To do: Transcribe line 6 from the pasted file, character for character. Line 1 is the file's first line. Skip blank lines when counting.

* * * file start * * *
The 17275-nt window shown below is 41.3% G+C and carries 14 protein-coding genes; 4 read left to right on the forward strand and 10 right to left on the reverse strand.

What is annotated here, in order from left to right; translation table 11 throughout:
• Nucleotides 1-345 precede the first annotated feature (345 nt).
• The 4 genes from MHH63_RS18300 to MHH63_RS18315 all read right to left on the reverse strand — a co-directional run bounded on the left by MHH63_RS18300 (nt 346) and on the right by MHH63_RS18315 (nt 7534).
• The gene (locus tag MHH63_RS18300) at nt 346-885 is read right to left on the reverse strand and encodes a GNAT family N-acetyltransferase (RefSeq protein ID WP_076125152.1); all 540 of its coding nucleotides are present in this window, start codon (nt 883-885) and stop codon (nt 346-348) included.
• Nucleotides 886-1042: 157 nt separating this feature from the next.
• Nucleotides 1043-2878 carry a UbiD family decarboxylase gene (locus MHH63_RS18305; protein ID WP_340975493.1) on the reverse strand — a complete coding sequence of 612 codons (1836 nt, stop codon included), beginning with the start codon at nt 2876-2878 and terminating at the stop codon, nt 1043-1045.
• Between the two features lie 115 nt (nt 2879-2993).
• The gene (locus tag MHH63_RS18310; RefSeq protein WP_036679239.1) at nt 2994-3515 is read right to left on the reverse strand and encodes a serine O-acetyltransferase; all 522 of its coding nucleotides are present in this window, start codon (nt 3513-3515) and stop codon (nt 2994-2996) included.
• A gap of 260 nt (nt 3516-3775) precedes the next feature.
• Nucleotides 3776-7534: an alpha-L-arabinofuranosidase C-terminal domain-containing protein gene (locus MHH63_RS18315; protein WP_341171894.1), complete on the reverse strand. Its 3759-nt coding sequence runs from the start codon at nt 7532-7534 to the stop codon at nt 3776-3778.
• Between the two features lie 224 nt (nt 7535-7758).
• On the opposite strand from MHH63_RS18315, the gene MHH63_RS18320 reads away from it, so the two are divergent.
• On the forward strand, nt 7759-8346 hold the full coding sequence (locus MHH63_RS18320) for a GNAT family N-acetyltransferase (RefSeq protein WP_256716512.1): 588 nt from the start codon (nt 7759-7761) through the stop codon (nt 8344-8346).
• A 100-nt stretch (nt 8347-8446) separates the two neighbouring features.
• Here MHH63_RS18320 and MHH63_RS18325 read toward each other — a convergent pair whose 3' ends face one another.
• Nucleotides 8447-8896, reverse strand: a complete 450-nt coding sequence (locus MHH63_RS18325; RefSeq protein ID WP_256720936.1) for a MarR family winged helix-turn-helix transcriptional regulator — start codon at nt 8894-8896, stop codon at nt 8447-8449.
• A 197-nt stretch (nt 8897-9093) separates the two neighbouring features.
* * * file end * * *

• Nucleotides 886-1042: 157 nt separating this feature from the next.